Nav: Home

Tropical cyclone- and monsoon-induced rainfall variability over southern China

November 22, 2016

Southern China (SC) belongs to the East Asian summer monsoon region. Climatological rainfall over SC has two peaks, one appearing in April-June and the other in August-September. These peaks are mainly associated with the summer monsoon and the passage of tropical cyclones (TCs), respectively. TCs forming in the South China Sea (SCS) contributed to an increase in SC summer rainfall around 1993. In Taiwan, tropical cyclone-induced precipitation (PTC) and summer monsoon-induced precipitation (PSM) tend to vary inversely on both interdecadal and interannual time scales. Although SC and Taiwan are situated at almost the same latitude, scientists from Sun Yat-Sen University and South China Sea Institute of Oceanology pointed out that the relationship over SC between PTC and PSM is different from that in Taiwan. The results are published in Atmospheric and Oceanic Science Letters.

The spatial patterns of the first interannual mode are uniform in sign over SC, with positive anomalies for PTC and negative anomalies for PSM. The background of an increase in cyclonic vorticity, an increase in RH, and a decrease in vertical wind shear over the South China Sea (SCS)-western north Pacific (WNP) provides favorable conditions for more TC genesis. The positive equatorial central Pacific SST anomaly and negative North Indian Ocean SST anomaly contribute to the anomalous cyclone over the SCS-WNP, which causes decreasing PSM in SC together with an anomalous anticyclone over eastern China-Japan.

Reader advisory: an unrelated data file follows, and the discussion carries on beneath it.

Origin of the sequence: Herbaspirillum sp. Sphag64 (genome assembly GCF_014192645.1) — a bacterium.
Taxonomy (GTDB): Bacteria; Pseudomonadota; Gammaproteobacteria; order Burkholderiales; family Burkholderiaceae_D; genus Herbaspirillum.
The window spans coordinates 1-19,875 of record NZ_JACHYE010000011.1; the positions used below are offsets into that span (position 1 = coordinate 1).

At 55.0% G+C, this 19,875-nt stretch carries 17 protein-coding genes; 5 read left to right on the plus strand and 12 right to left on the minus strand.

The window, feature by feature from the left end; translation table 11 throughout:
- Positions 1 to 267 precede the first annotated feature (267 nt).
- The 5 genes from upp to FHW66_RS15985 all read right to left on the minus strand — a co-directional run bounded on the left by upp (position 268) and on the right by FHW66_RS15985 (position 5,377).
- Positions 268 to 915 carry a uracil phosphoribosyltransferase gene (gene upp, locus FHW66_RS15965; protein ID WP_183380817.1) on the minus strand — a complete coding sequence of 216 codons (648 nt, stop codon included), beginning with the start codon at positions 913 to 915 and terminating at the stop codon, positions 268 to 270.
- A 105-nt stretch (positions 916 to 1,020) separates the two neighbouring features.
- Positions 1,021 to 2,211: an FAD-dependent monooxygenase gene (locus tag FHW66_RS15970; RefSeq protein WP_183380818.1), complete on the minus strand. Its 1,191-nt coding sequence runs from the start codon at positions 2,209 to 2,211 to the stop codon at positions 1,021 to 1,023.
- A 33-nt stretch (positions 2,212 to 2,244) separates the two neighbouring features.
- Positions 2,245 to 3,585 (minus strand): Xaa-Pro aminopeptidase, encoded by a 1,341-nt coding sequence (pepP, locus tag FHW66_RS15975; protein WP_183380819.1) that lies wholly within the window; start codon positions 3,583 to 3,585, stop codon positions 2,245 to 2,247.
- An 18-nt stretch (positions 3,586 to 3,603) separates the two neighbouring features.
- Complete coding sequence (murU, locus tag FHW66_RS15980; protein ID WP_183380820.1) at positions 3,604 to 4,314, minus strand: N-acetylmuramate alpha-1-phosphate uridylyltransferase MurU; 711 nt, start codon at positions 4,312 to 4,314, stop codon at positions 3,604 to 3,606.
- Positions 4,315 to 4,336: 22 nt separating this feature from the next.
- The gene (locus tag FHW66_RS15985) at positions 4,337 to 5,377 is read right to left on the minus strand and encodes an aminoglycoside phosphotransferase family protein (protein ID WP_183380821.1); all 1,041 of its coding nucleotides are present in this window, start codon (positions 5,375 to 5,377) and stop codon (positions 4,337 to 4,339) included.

By contrast, the interdecadal eigenvectors feature uniform patterns with positive anomalies for both PTC and PSM. During the preceding winter and spring after the early 1990s, a positive western Pacific SST anomaly can result in tropical Indian Ocean (TIO) SST warming through vertical circulation. Then, the positive TIO SST anomaly triggers an anomalous WNP anticyclone and contributes to the interdecadal increase in SC PSM in the succeeding summer. The increase in PTC over SC is related to more TCs forming in the SCS. The above results help us to gain greater insight into the variability of SC summer rainfall through separating total rainfall into PTC and PSM.